Jungian Analysis & Psychotherapy

Yuriko Sato MD

Bern & Zürich


A brief profile

I am Japanese, and was born and grew up in Kyoto, Japan. My family was not particularly religious, but as is natural in Japan, especially in Kyoto, I grew up in the culture of Buddhism and Shintoism.

I graduated from Shiga University of Medical Science. After training as a psychiatrist at the psychiatric department of Osaka University Hospital, I worked at several psychiatric hospitals in Osaka and Kyoto.

I moved to Switzerland in 1999 to study at the C.G. Jung Institute Zürich, from which I received my Diploma as a Jungian Analyst in 2005. I returned to Japan to work again as a psychiatrist, and also established my private practice as a Jungian Analyst. However, two years later life brought me back to Switzerland, where I am now settled. I have been in private practice here since 2007, and am also a Supervising Analyst and Director of Studies at ISAPZURICH (the International School of Analytical Psychology Zürich), where I teach regularly.

My practice rooms are conveniently located in Bern and Zürich city centres close to their respective main railway stations. I work with people of all ages and nationalities in English or Japanese.

Professional memberships

  • ASP (Association of Swiss Psychotherapists)
  • ISAPZURICH (International School of Analytical Psychology Zürich)
  • AGAP (Association of Graduate Analytical Psychologists)
  • IAAP (International Association for Analytical Psychology)
  • AJAJ (Association of Jungian Analysts, Japan)
  • JSPN (The Japanese Society of Psychiatry and Neurology)

Recent presentations

  • The spiritual dimension of narcissistic wounding
  • Symptomatology in psychiatry
  • Ways of being: West and East
  • Understanding and recognising Asperger syndrome
  • Differential diagnosis in practice
  • Spirits in matter: the visible and the invisible in the Japanese psyche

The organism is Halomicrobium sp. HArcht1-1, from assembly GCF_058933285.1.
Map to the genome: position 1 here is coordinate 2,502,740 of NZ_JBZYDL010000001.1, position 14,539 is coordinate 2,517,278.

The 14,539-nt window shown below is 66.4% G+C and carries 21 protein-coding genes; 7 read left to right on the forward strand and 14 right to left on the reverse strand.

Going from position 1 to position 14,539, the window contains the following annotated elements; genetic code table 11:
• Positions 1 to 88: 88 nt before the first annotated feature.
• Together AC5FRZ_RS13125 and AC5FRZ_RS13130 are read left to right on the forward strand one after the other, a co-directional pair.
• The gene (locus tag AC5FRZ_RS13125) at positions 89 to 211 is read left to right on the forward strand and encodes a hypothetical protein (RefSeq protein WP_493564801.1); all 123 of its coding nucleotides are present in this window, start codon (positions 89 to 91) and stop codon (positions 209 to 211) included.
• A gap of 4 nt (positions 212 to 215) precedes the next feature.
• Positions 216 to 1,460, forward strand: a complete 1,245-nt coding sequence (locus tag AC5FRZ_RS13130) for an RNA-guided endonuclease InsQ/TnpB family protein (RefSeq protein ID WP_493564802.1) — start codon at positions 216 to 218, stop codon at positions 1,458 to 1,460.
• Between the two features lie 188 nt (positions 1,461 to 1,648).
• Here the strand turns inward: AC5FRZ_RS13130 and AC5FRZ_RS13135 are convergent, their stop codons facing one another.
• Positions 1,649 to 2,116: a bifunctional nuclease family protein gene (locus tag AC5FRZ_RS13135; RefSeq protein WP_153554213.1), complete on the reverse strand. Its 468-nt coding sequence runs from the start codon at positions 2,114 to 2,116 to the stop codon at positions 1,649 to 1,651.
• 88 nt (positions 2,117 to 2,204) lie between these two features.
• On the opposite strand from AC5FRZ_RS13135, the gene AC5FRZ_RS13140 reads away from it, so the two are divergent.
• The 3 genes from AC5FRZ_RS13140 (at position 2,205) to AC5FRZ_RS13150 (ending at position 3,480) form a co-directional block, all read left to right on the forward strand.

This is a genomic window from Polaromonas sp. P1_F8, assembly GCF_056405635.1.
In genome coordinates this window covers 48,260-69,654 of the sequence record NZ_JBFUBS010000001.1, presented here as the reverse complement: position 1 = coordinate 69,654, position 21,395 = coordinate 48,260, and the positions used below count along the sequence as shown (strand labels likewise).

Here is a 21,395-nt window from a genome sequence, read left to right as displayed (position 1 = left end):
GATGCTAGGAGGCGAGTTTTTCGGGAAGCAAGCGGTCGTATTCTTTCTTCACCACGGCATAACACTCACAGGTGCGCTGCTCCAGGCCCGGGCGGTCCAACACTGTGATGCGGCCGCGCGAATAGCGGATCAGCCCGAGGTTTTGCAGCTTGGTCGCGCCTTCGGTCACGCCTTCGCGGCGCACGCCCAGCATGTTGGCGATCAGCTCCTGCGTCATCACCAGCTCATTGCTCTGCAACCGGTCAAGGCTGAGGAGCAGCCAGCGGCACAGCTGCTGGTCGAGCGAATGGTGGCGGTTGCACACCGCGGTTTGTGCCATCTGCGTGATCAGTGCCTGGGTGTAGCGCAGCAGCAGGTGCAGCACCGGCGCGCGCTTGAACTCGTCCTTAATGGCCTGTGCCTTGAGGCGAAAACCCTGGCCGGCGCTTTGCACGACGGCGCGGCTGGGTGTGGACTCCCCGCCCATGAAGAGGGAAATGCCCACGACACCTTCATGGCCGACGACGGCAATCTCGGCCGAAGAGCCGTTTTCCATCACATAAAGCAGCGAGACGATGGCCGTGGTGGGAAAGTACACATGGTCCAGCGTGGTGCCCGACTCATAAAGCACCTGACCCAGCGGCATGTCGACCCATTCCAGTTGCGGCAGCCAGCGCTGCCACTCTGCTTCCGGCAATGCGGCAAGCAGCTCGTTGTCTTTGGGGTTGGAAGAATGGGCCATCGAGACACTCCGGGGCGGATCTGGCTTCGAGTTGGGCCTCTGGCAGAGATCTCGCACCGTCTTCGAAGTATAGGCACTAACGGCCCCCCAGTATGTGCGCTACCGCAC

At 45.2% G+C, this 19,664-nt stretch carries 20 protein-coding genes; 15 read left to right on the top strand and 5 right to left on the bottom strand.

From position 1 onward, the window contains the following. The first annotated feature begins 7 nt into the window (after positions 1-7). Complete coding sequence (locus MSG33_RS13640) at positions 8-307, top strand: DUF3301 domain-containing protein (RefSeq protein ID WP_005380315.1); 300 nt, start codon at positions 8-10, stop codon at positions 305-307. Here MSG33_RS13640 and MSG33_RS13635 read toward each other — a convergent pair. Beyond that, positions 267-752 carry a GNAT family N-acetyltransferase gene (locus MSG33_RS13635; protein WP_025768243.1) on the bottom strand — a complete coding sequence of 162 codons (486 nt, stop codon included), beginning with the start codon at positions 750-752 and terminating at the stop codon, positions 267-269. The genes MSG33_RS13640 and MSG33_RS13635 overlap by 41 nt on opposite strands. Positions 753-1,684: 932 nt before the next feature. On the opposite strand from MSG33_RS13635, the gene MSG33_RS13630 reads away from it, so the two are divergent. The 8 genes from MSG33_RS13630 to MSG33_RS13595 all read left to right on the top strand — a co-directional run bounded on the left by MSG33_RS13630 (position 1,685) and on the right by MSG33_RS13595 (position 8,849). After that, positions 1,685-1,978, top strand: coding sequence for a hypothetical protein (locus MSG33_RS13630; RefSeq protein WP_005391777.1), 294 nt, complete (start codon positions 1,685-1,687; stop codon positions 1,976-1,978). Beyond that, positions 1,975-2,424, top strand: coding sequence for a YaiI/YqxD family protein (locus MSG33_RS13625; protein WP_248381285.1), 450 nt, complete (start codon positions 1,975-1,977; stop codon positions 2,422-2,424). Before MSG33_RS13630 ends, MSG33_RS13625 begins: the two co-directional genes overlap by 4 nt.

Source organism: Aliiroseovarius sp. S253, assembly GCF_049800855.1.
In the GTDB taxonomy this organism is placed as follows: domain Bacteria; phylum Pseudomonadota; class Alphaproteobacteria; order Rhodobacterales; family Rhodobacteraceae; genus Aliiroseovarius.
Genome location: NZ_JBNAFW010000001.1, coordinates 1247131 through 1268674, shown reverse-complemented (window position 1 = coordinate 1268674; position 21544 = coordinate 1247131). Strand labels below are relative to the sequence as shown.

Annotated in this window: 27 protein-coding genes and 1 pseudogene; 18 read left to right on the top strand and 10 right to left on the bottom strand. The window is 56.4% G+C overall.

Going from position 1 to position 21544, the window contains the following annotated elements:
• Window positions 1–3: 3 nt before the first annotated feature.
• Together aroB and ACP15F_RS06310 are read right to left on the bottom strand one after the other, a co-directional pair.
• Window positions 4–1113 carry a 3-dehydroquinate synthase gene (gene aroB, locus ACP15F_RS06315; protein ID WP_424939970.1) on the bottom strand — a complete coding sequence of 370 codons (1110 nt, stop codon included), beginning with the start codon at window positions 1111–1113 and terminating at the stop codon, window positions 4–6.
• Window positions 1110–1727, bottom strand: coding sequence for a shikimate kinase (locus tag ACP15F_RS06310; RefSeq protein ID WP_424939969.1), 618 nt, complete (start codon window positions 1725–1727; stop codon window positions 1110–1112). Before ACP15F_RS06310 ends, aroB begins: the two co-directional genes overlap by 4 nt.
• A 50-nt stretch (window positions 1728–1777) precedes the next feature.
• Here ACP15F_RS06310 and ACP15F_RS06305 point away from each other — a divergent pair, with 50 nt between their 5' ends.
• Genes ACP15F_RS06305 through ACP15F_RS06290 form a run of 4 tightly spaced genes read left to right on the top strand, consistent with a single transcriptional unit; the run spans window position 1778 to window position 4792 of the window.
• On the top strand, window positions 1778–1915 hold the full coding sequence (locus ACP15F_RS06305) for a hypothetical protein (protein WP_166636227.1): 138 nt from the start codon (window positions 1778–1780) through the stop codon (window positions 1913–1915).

• Seeing silence: experiencing what blank space conveys to psyche
  • Recognising psychiatric illness
  • The sense of being known: in dreams, religious experiences and psychopathologies
  • Clinical diagnosis in analytical practice and in psychiatry
  • Narcissistic rage - its potential in individuation
  • Encounters with the autism spectrum in adults: implications for therapeutic support

Common therapeutic issues and areas of emphasis

International marriages & relationships

The Japanese Jungian analyst, Hayao Kawai, said that a couple is like two posts in a stream, which hold a net together to catch fish. To set a net between two nearby posts is easy, but such a net can catch only a few fish.

In contrast, setting a net between two posts which stand far apart is hard, but once the net is set, a lot of fish can be caught. International marriages and relationships are often challenging, but they offer great potential to both partners for their personal growth.

Cultural differences, culture shock, identity

Encounter with any foreign culture is both fascinating and threatening. The degree of affinity depends on the chemistry between the individual and the culture, which is often a mystery.

Like any crisis, meeting otherness offers an opportunity to expand awareness. The important thing is not to hurry, but to take time and settle into a new country and culture at one’s own pace.

Asperger syndrome, ADHD, etc.

Difficulties in relationships or clumsiness in some area of daily activities, such as poor concentration, or inability to set priorities, make order, clean the home, or organise things and appointments – all these could arise from many different conditions. Sometimes a very subtle cognitive condition might be acting in the background.

In such cases, the root of the difficulties is not psychological or the individual’s fault. Sometimes I see these traits in people who come to consultations. At others it seems that the people who come to me suffer because their partner or other family members have this trait. Either way, making a diagnosis is not the goal, for in such cases the troubling situation should be looked at in a very different way.